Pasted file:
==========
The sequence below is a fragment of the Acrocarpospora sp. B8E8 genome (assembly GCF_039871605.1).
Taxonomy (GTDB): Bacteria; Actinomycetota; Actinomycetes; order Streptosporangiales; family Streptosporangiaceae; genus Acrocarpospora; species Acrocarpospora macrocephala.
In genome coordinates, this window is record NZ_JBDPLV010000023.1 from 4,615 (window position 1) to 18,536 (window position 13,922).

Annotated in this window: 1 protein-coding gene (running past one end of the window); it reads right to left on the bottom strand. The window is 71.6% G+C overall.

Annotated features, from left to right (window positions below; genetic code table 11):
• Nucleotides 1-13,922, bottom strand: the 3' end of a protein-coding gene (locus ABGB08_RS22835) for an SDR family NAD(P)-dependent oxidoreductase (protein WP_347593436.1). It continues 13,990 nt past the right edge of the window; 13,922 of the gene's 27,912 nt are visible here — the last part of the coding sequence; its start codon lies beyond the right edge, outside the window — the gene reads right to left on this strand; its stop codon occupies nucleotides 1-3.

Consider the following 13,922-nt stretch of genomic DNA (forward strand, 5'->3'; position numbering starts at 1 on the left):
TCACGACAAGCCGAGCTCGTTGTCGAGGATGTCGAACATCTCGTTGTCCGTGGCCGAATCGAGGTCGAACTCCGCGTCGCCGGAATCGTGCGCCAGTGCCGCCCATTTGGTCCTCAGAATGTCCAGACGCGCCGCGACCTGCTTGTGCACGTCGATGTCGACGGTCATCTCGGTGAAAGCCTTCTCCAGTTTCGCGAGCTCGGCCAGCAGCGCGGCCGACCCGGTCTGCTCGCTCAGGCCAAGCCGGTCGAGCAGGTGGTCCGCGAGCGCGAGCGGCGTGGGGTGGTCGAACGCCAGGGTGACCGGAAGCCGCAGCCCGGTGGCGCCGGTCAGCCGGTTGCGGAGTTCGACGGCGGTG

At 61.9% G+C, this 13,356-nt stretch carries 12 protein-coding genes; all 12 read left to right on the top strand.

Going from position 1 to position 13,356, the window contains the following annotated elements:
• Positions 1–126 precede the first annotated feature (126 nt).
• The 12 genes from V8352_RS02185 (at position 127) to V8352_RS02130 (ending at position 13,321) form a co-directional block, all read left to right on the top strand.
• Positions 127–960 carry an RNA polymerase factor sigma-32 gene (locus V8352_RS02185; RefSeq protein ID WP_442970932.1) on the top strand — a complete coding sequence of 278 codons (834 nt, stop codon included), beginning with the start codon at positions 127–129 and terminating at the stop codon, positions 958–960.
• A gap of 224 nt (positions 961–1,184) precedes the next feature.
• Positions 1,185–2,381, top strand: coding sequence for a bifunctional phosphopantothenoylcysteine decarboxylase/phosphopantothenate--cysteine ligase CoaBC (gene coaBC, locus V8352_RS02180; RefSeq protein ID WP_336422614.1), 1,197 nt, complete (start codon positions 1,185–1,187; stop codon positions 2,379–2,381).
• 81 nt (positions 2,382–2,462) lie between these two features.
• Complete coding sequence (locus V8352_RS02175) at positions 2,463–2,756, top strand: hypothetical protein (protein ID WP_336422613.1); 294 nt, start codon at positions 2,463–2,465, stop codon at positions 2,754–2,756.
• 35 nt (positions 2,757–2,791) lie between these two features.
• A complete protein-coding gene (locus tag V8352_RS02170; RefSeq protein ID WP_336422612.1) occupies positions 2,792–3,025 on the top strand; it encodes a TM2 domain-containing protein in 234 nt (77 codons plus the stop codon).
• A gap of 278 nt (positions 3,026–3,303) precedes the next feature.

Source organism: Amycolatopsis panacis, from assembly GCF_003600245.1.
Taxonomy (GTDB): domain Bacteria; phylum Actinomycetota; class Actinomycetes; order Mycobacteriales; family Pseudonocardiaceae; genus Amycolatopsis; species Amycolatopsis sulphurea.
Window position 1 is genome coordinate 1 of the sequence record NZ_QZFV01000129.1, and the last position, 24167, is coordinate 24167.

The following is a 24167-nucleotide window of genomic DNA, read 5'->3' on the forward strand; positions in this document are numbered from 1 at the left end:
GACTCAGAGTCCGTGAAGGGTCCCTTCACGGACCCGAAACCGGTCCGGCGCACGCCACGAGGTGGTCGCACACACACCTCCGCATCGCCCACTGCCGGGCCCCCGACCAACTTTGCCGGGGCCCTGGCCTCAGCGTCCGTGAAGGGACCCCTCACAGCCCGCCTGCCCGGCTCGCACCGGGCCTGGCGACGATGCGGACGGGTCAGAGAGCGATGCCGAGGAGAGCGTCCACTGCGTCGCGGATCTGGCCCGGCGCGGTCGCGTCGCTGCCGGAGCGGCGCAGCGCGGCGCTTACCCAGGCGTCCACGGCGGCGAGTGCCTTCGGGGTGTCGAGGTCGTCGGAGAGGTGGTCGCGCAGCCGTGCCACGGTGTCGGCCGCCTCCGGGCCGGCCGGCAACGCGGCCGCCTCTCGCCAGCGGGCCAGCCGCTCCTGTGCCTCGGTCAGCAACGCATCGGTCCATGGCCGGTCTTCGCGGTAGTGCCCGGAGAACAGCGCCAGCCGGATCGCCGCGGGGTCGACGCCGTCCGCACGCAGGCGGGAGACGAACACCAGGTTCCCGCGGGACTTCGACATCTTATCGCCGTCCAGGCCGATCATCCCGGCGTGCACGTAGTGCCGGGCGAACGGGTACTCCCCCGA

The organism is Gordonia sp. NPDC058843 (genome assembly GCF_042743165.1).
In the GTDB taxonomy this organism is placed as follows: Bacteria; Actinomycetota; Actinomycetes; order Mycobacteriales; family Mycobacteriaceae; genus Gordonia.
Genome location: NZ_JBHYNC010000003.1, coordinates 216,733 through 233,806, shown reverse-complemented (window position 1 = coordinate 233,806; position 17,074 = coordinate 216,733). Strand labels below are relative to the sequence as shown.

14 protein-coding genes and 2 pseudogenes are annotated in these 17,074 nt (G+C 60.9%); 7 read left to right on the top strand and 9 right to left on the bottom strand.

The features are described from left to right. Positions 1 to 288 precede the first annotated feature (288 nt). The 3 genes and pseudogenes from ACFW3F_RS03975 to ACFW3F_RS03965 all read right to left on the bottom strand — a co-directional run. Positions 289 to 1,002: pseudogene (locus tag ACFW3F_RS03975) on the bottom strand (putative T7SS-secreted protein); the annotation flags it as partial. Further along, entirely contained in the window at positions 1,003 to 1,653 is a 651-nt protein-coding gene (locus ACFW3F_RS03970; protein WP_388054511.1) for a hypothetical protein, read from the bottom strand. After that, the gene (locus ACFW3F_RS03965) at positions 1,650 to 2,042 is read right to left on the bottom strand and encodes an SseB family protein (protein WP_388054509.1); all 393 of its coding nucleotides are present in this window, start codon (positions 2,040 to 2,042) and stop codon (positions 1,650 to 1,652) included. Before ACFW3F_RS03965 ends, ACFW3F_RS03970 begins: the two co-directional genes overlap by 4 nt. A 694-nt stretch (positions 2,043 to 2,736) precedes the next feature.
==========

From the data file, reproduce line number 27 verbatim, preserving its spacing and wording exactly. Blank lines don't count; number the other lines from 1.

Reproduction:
In the GTDB taxonomy this organism is placed as follows: Bacteria; Actinomycetota; Actinomycetes; order Mycobacteriales; family Mycobacteriaceae; genus Gordonia.